Mumbai: Researchers in a Mumbai hospital hadreported presence of a multi-drug resistant superbug in anarticle published in an Indian medical journal, months before the Lancet study that has caused an outrage in the country`s medical fraternity and drawn criticism from the government.A team of researchers from Department of Medicine at P D Hinduja National Hospital and Medical Research Centre -- Payal Deshpande, Camilla Rodrigues, Anjali Shetty, Farhad Kapadia, Ashit Hedge and Rajeev Soman -- had in March this year warned about the superbug in the Journal of the Association of Physicians of India (JAPI).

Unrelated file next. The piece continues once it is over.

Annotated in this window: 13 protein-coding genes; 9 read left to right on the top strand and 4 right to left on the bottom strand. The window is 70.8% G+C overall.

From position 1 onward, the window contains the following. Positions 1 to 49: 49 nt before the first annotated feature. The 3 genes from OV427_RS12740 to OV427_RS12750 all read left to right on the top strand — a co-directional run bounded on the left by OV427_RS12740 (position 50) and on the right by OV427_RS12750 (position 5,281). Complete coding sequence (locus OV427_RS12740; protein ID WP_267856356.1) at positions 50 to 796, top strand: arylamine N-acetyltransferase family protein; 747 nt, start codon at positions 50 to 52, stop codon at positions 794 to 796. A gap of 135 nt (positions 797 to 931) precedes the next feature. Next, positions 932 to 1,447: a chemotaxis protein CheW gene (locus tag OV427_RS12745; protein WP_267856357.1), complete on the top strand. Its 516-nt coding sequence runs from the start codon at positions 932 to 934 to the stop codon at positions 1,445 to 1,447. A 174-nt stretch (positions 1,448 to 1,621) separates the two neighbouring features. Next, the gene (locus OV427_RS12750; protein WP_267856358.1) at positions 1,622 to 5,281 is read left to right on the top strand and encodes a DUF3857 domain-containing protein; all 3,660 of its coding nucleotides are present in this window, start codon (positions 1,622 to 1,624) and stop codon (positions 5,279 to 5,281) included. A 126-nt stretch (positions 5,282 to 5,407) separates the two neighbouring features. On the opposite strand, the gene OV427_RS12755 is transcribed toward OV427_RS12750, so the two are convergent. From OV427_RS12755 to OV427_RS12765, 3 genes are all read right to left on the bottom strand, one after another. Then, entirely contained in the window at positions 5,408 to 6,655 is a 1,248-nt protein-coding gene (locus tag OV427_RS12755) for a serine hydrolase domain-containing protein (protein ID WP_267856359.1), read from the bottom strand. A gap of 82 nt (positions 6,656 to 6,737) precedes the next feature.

"Microbes cannot be named after a city or a country andit is fundamentally wrong to name a microbe as New Delhimetallo-lactamase-1 (NDM-1). We should have objected last yearwhen the British scientists gave the nomenclature," he said."Methicillin-resistant Staphylococcus aureus (MRSA), abacterium responsible for several difficult-to-treatinfections in humans, was discovered in the UK, but it wasnot named after Kettering, UK," he said criticising thetendency to blame any country for emergence of superbugs.A study conducted by Dr Jean Louis Vincent and colleaguesof Erasme University Hospital in Brussels published in theDecember 2009 edition of the Journal of the American MedicalAssociation said heavy use of antibiotics in ICUs can makesuch units into epicentres for bacteria to mutate into drug-resistant forms and spread.Sanjay Borude, bariatric surgeon at the Breach CandyHospital, who performs weight loss procedures across thecountry and abroad, stressed the need for exhaustive researchon this issue and termed the Lancet study as a haphazardlydone survey."Having personally operated on more than 200 patientsfrom various countries abroad, I can safely vouch for the factthat not a single complication has ever occurred (due tosuperbugs)," Bourde said. He called for adherence to arational antibiotic policy in all hospitals.The Lancet study on NDM1 superbug came in for sharpcriticism by India which said there was the need to find outwhether there were "ulterior motives" behind the claim as ithad been funded by a pharmaceutical major. "The study was funded by a pharmaceutical company whichis one of the biggest antibiotics makers in the world," UnionHealth Minister Ghulam Nabi Azad had said yesterday reactingto the report.PTI
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